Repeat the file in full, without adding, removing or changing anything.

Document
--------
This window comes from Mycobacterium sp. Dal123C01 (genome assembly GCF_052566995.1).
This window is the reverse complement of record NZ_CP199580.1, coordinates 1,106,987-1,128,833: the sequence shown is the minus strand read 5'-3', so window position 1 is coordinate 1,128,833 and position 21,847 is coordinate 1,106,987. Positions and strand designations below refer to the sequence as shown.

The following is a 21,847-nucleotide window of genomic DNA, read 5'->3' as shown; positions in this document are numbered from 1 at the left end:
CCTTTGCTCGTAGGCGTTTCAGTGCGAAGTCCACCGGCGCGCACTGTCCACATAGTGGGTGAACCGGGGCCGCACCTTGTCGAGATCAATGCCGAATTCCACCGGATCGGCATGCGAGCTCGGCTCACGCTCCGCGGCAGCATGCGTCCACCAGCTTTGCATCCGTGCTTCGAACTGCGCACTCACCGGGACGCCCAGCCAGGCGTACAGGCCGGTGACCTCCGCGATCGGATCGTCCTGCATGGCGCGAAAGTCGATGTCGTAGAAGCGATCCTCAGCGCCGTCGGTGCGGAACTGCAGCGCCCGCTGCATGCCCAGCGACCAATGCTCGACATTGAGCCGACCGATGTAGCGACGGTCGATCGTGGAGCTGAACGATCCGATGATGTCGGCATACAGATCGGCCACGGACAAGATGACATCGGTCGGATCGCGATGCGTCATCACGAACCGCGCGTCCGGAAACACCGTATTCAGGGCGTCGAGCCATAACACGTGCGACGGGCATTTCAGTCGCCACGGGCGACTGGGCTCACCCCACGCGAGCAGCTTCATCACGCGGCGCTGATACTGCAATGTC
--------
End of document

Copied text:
This window comes from Mycobacterium sp. Dal123C01 (genome assembly GCF_052566995.1).
This window is the reverse complement of record NZ_CP199580.1, coordinates 1,106,987-1,128,833: the sequence shown is the minus strand read 5'-3', so window position 1 is coordinate 1,128,833 and position 21,847 is coordinate 1,106,987. Positions and strand designations below refer to the sequence as shown.

The following is a 21,847-nucleotide window of genomic DNA, read 5'->3' as shown; positions in this document are numbered from 1 at the left end:
CCTTTGCTCGTAGGCGTTTCAGTGCGAAGTCCACCGGCGCGCACTGTCCACATAGTGGGTGAACCGGGGCCGCACCTTGTCGAGATCAATGCCGAATTCCACCGGATCGGCATGCGAGCTCGGCTCACGCTCCGCGGCAGCATGCGTCCACCAGCTTTGCATCCGTGCTTCGAACTGCGCACTCACCGGGACGCCCAGCCAGGCGTACAGGCCGGTGACCTCCGCGATCGGATCGTCCTGCATGGCGCGAAAGTCGATGTCGTAGAAGCGATCCTCAGCGCCGTCGGTGCGGAACTGCAGCGCCCGCTGCATGCCCAGCGACCAATGCTCGACATTGAGCCGACCGATGTAGCGACGGTCGATCGTGGAGCTGAACGATCCGATGATGTCGGCATACAGATCGGCCACGGACAAGATGACATCGGTCGGATCGCGATGCGTCATCACGAACCGCGCGTCCGGAAACACCGTATTCAGGGCGTCGAGCCATAACACGTGCGACGGGCATTTCAGTCGCCACGGGCGACTGGGCTCACCCCACGCGAGCAGCTTCATCACGCGGCGCTGATACTGCAATGTC